Importantly, Gordon highlighted that the need for this research will only be increasing given the USDA’s Organic Transition Initiative (OTI), a historic $300 million investment in supporting producers to transition to organic production. According to our National Organic Research Agenda, some of the highest impact research areas are continuing to develop regionally adapted and appropriate cultivars, pest and disease management, and nutrient management techniques.

By |2022-11-11T15:23:40+00:00November 10th, 2022|News|

Letter from Jennifer Taylor – Fall 2022

Dear friend,

My grandmother was a farmer in rural Georgia long before I was born. She started as a sharecropper and was given the opportunity to buy her own farmland. She became a very successful farmer, and this is where our organic farm is located today, on that same beautiful land. We grow many of the same crops my grandmother grew, such as unique varieties of delicious colorful vegetables, fruit, and herbs. Today we are the only certified organic farm in our county and within surrounding counties.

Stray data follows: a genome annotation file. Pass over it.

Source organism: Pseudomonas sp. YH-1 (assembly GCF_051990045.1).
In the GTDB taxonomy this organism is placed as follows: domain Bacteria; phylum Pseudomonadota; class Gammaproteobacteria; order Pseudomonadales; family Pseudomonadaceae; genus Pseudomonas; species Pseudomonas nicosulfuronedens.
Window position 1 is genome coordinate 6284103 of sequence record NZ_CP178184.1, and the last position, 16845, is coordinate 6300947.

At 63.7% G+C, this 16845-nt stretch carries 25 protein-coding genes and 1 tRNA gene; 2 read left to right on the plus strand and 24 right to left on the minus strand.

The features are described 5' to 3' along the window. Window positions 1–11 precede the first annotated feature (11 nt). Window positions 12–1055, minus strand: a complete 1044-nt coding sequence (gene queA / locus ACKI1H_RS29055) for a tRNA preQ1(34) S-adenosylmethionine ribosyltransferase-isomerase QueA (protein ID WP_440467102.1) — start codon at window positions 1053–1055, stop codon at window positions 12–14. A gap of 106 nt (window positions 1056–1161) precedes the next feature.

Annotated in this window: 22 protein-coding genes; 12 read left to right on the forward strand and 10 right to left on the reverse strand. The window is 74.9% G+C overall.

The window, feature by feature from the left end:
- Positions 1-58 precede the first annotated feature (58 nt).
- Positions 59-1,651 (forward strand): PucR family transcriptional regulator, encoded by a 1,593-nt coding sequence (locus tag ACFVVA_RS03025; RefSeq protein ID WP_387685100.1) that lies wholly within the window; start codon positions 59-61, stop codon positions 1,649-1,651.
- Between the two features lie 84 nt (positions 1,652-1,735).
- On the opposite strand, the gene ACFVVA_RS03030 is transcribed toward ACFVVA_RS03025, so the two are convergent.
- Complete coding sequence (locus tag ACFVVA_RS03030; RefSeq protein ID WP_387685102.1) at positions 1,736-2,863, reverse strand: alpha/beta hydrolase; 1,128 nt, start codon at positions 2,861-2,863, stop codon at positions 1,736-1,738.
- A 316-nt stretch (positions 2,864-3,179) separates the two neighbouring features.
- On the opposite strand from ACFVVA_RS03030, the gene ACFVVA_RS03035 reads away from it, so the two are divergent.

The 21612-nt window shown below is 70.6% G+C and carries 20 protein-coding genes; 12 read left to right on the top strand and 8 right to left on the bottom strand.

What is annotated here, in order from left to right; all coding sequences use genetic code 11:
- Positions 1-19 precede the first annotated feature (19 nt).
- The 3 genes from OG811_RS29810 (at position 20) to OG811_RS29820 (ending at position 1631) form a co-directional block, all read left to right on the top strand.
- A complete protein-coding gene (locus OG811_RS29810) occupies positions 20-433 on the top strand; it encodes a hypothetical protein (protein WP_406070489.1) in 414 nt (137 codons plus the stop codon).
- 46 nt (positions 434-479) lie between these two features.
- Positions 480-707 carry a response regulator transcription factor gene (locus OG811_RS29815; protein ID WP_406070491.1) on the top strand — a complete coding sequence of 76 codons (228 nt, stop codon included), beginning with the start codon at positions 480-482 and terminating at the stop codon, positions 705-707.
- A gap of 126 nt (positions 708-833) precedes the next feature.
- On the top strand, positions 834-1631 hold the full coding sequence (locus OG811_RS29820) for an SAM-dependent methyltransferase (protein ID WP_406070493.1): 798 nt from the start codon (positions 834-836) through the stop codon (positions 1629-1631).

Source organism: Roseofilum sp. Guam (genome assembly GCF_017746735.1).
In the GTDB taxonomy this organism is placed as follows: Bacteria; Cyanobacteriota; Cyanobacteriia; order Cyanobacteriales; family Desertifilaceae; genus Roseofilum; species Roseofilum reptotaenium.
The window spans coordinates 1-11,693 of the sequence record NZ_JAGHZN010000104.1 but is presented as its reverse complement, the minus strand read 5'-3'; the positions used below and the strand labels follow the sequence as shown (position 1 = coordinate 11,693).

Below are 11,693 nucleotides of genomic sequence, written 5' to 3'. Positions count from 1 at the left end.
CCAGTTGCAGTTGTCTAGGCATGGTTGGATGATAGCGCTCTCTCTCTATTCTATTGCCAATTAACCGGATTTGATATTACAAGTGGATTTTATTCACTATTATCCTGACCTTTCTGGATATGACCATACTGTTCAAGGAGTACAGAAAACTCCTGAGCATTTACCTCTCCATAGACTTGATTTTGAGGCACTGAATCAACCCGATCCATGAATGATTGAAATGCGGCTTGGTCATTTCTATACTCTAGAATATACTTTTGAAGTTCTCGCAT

When my grandmother was farming, she used organic farming practices before organic certification even existed. For us, organic farming and agroecology not only builds healthy soil and healthy environments, but also supports access to healthy foods in our communities. I believe organic farming systems can, and should, be enjoyed by all farmers and consumers – in all communities.

By supporting OFRF, you will help ensure organic farming can continue to grow and support all farmers, environments, and communities. Give Now and your donation will be matched dollar for dollar!

OFRF has funded on-farm research for over 30 years and in 2022 prioritized applications led by Black, Indigenous, and People of Color (BIPOC). This investment is not only a win for grant recipients but the entire organic movement. In 2022, I received a research grant from OFRF for my project titled “Organic For All.” My participatory research project focuses on capacity-building and outreach, and will identify needs, hindrances, and barriers for BIPOC farmers.

The Organic For All project is designed to help farmers walk through the development of their own organic farming systems or organic agroecology farm practices and help develop solutions and resources through workshops that provide education, technical assistance, and access to organic agriculture.